Bearish Evidence Piling Up Against Stocks
The present day market has numerous similarities to the period just prior to a 10.5% drop in the S&P 500 that occurred last spring. In this article, we describe what we'll be watching in the days ahead to manage risk and reward.
Slowing Growth, No Resolution in Spain
Below are the five fundamental drivers we outlined on September 24 that could spark a stock market correction:
- Spain may choose to delay a formal request for aid.
- An increasing demand for safe-haven assets.
- Global growth is slowing.
- Earnings may disappoint.
- The approaching 'fiscal cliff'.
Four weeks later, the S&P 500 sits 40 points below the intraday high made on September 14. Over the last four weeks, little progress has been made in Spain, tepid global growth figures have continued to surface, earnings have been weak, and Washington has been "doing something close to nothing" in terms of the rapidly approaching fiscal cliff.
In the October 19 video below, we outline numerous things to watch in the coming days and weeks, including:
- S&P 500 areas of possible support (see 02:25 mark)
- The importance of weekly RSI (04:15)
- What a correction looks like (04:38)
- What the bullish Promised Land looks like (06:55)
- What the bearish Promised Land looks like (08:55)
- Probabilistic lines in the sand (19:45)
The charts below look busy and complex. The concepts are easy to understand if we break the information down into smaller chunks. Experienced pros will tell you market breadth can provide early warning signs for investors. What is breadth signaling now? "Be careful." The main portion of the chart below shows the percent of stocks in the S&P 500 above their 200-day moving average (MA). When a high percentage of stocks are above their 200-day, a rally has broad participation and tends to be healthy. When fewer and fewer stocks can hold above their 200-day, it is indicative of narrowing market breadth and a concerning development for the bulls. Point C below shows fewer and fewer stocks above their 200-day MAs last spring. Point A highlights the weak performance in the S&P 500 after breadth deteriorated. Point B shows RSI dropping below 50; RSI closed at 50 on Monday, which means another bearish alarm could occur this week. MACD, a widely used indicator, experienced a "bearish cross" above point D. Notice how stocks dropped below point A after the bearish MACD cross. In the present day, MACD is trying to complete a bearish cross again.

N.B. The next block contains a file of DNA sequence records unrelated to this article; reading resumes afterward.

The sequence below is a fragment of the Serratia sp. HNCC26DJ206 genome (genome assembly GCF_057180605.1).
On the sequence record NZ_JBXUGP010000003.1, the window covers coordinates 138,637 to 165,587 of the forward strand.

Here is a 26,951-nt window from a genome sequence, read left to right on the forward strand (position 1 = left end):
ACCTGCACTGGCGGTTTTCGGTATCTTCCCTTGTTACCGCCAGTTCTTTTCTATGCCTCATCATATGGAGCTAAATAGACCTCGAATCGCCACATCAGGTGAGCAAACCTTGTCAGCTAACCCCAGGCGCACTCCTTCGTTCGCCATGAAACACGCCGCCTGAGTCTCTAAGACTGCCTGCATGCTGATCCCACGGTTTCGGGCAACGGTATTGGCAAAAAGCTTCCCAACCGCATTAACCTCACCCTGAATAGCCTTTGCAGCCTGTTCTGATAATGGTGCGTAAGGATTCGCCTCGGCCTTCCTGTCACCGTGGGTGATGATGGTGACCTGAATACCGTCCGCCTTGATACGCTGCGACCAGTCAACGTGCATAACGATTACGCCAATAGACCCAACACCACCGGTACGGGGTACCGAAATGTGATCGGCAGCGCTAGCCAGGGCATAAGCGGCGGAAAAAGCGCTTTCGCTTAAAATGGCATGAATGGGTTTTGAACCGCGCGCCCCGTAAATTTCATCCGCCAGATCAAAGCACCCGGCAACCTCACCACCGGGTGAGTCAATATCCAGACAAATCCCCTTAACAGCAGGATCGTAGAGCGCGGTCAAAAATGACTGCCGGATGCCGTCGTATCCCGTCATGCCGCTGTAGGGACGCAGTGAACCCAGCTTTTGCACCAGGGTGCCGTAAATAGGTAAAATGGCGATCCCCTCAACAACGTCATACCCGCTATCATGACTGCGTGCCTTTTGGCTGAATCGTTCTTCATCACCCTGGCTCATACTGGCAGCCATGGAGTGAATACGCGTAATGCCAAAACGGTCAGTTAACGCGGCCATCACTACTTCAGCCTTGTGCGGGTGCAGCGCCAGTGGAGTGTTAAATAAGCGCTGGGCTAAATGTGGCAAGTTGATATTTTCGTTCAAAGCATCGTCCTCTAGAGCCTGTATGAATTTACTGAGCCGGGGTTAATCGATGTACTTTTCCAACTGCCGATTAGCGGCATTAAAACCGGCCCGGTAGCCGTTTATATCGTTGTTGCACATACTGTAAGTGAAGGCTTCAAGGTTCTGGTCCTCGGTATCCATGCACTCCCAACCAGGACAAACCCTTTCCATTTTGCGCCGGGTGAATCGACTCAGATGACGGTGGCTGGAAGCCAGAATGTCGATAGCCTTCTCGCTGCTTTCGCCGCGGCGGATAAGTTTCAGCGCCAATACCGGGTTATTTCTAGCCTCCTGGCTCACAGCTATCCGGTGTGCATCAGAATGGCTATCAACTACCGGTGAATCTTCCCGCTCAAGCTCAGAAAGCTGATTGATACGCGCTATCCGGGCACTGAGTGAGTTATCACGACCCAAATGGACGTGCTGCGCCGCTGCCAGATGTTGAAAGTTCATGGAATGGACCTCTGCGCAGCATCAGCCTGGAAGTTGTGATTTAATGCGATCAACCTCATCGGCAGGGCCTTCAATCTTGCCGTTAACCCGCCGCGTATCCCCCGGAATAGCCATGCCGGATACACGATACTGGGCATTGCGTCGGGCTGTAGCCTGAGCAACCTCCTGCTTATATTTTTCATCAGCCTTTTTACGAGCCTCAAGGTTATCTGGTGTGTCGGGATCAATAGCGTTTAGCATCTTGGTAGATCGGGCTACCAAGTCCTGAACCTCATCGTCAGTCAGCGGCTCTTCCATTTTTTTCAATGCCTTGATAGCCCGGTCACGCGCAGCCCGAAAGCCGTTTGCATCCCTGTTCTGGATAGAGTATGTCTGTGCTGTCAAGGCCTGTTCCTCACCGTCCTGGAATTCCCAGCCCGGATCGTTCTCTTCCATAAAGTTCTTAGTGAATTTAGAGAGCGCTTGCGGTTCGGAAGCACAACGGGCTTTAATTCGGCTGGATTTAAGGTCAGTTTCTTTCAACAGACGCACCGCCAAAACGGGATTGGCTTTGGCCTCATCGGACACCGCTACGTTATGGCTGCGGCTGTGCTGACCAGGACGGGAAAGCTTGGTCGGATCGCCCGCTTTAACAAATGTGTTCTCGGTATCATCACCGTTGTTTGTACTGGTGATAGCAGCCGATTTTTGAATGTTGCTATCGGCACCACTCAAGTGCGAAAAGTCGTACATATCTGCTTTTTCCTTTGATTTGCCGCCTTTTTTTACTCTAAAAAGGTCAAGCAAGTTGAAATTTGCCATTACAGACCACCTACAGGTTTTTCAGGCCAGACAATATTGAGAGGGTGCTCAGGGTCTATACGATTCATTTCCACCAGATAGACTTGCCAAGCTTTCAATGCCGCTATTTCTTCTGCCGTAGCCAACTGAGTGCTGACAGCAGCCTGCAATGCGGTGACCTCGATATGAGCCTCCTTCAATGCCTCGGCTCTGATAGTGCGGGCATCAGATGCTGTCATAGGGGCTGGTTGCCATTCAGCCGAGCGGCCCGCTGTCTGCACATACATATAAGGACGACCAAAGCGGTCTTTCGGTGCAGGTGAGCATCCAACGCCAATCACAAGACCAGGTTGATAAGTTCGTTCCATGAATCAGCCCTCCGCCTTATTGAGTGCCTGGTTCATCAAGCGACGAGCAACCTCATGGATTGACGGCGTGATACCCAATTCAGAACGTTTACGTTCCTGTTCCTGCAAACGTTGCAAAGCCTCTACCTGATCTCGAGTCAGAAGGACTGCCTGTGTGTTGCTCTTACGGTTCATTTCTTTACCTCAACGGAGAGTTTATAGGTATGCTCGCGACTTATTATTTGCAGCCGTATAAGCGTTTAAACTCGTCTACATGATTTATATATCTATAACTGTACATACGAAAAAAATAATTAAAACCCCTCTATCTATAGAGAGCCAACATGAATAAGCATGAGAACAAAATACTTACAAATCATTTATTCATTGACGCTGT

Just as market breadth is waving red flags, the performance of stocks relative to bonds closed Monday at a vulnerable level. The center of the chart below shows the ratio of stocks to bonds. When the ratio rises, stocks are in favor relative to bonds (a.k.a. risk-on). When the ratio falls, bonds are in demand relative to stocks (risk-off). The blue arrows at the top highlight waning bullish momentum. The red-dotted line represents an important bull-bear demarcation line. Notice when the stock/bond ratio dropped below the red line in 2011 (see A1) a sharp decline in stocks followed (see A2). The same bearish outcomes occurred in 2012 (see B1 and B2). Unfortunately for the bulls, the ratio is again staggering below the red line. If you are bullish, you would like to see the ratio break into the white space near point D. If you are a bear, you want a move below the blue support lines (toward point C).
Since the previous two charts are weekly charts, signals become more meaningful if they carry into the end of the week.
56% of Companies Miss On Revenue
In the long-run, corporate earnings are what drive stock prices. According to Bloomberg, thus far in earnings season revenue figures have been on the light.
Of the 127 companies in the benchmark index that have reported quarterly results since Oct. 9, 72 posted revenue that missed analyst estimates, while 55 exceeded them.
Hedges Still Attractive
We have not seen enough deterioration to make a full dash for the exits, but we have seen enough to have three hedges in place; VXX, a VIX-like ETF, PSQ (inverse technology), and SH (inverse S&P 500). If the CCM Market Models begin to stabilize and markets can hold near support, we will gladly remove our downside insurance. For now, we are content with a large cash position and some hedged long exposure.